Congratulations Christopher McQuarrie. Brian De Palma, John Woo, J.J. Abrams and Brad Bird each had their shot, but with Mission: Impossible – Rogue Nation you are officially the director of the best installment in the “Mission: Impossible” series to date. That’s not so say number five is without imperfections (it still has its share of flaky, over-the-top cheesiness sprinkled throughout), but it plays out fresher and connects better than its predecessors.
It’s also clear his familiarity with Tom Cruise (they worked together in one capacity or another on “Edge of Tomorrow,” “Jack Reacher” and “Valkyrie”) is an asset and McQuarrie gets right to work showing this by delivering a money shot right at the beginning in the shape of Ethan Hunt (Cruise, “Oblivion”) hanging off the outside of a plane during take-off. McQuarrie leaves no doubt it’s his star doing the stunt and that we’re in for a crazy ride by drawing the camera in for a close-up on Cruise’s face looking, for all intents and purposes, as if he is genuinely taking the full g-force impact of a plane ascension.
Hunt’s reason for his death defying leap is nothing compared to what he and his IMF team soon find themselves up against. The Syndicate, as they’re known — a criminal organization of rogue agents and trained killers — are intent on eliminating the IMF leaving the path clear for their world unsettling plots. Clouding Hunt’s ability to react to the threat is CIA director Alan Hunley (Alec Baldwin, “Still Alice”) who is working the political channels to have the IMF disbanded (again). With friend being foe, foe being friend and any combination thereof, Hunt has no choice but to take the team off grid in order to complete one last impossible mission — should they choose to accept it . . .
Cue country hopping — Morocco, Austria, England, United States — as Hunt searches out The Syndicate who he is convinced is planning to assassinate the Austrian Prime Minister. There are plenty of sequences to keep the audience gripped to their seats as Hunt, with the returning help of Benji Dunn (Simon Pegg, “The World’s End”), Luther Stickell (Ving Rhames, “Piranha 3DD”) and William Brandt (Jeremy Renner, “Avengers: Age of Ultron”), get into explosive shootouts, car/motorcycle chases and whirlpools.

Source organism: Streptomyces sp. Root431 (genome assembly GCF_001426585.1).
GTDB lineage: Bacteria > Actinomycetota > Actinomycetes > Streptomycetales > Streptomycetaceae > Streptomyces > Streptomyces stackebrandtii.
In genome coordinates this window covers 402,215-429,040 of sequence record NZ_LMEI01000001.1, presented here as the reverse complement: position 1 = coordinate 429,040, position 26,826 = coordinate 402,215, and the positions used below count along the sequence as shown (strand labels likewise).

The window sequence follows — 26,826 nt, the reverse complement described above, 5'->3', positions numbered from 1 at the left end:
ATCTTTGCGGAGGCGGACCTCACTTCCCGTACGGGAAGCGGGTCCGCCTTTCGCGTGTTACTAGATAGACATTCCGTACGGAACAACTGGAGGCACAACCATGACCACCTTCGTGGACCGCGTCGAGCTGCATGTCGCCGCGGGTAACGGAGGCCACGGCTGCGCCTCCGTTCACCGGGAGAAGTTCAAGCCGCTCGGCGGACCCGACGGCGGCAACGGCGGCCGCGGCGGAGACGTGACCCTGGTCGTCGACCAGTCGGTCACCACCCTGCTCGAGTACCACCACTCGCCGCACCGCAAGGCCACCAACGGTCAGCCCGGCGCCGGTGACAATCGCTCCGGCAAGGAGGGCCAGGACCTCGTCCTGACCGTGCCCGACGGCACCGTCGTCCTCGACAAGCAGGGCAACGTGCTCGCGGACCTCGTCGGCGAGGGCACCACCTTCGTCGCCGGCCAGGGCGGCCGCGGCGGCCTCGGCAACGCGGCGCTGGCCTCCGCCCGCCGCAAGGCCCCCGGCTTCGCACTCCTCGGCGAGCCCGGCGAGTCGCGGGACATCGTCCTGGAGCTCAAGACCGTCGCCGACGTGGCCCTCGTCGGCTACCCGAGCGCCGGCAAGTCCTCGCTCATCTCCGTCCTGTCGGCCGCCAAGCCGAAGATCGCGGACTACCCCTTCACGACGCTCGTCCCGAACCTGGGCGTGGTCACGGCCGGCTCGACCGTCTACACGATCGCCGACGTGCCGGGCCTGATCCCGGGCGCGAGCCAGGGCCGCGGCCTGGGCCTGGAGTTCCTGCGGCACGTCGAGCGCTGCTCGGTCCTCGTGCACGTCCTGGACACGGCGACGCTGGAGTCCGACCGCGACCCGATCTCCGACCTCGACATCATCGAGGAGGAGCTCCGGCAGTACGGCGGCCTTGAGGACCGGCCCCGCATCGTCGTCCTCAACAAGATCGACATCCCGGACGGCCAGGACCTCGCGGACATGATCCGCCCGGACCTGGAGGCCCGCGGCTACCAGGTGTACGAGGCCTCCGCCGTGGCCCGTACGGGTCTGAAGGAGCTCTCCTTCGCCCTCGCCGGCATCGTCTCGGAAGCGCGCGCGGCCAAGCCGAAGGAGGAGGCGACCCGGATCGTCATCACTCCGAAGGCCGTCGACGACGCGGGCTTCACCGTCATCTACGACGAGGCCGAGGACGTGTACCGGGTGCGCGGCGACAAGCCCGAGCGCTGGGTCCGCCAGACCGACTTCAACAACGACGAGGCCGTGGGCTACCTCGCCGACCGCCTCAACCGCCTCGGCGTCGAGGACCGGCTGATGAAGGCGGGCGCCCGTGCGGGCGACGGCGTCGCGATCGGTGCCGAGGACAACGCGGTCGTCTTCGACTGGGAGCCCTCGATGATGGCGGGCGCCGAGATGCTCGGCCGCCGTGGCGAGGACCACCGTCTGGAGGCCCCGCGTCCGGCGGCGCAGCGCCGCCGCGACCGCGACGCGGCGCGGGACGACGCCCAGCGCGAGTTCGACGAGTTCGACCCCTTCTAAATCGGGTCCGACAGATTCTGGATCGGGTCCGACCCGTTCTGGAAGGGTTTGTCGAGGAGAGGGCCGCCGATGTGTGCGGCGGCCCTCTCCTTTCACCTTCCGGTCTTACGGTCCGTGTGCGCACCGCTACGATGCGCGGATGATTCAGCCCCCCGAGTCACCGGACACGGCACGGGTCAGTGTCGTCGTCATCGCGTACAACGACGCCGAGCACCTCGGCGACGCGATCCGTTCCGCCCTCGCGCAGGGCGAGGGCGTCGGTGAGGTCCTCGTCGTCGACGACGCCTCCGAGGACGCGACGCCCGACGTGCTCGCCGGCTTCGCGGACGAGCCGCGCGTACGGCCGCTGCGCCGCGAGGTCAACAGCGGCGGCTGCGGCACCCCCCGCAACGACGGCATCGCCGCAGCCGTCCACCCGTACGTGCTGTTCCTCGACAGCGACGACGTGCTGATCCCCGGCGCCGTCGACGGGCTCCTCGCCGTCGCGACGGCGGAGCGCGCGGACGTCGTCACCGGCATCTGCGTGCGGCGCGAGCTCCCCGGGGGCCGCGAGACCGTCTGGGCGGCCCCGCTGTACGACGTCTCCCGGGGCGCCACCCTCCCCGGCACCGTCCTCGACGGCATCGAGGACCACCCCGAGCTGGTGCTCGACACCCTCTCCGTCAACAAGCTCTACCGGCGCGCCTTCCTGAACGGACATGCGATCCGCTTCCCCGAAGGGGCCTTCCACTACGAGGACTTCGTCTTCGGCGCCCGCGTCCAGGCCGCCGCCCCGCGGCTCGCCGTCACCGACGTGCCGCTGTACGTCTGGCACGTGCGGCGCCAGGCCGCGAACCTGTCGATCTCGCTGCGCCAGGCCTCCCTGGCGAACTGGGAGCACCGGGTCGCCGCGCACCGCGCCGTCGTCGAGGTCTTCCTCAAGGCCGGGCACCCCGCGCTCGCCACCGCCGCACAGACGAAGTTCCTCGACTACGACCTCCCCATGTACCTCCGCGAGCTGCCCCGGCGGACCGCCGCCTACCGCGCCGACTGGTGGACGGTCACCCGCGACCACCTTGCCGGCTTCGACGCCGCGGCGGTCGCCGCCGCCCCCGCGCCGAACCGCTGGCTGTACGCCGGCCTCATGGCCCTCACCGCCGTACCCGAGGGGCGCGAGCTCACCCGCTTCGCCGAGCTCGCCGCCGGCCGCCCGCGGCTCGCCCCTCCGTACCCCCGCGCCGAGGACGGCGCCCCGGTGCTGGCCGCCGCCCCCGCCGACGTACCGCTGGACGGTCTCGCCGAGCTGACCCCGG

There is also the gorgeous Ilsa Faust (Rebecca Ferguson, “Hercules”) to thank for getting Ethan out of many Syndicate-related scrapes during the hunt. Ilsa is a mysterious femme fatale figure who is more than a match for him; she can break people’s necks with her thighs and has no problems doing so. Ethan has some tricks of his own up his sleeve though, a most impressive one (other than hanging onto a plane 5000 feet in the sky or holding his breath for an inordinate amount of time) is his being able to shimmy upside down up a pole he’s hand-cuffed to, in order to escape (you have to see it to appreciate it).
McQuarrie, however, also understands that in order for an action scene to work it doesn’t have to be played out at top speed. One such sequence takes place at the opera and it unfolds slowly enough to leave the audience waiting on tenterhooks while the tension builds to a crescendo. And he’s certainly not afraid to throw some humor into the mix as this same scene highlights the size difference between Ethan and a giant thug from The Syndicate and in others Benji delivers all the well-timed comic relief Mission: Impossible – Rogue Nation needs.
There is little allowance for complacency though. Time after time McQuarrie (who is also credited with writing the screenplay) toys with emotions taking Ethan too close to death for comfort and, although we know he will most certainly survive, it’s not always through his own doing. Ethan Hunt, unlike say John McClane (as per his last outing in “A Good Day to Die Hard”), is not superhuman after all. His “realism” is carried over from “Mission: Impossible – Ghost Protocol” and expanded upon even though other aspects of the film have gone the way of “far-fetched.”
But overall, that’s okay. McQuarrie has found and tapped into the right mixture of providing plenty of smart espionage twists, maguffins and dead-ends to accompany the ridiculously dizzying action of Mission: Impossible – Rogue Nation. And with Tom Cruise refusing to put the brakes on the abuse his 53 year-old body can go through, this happy medium can surely be used for the next IMF adventure in which they are once again disbanded by the government and ruthlessly hunted.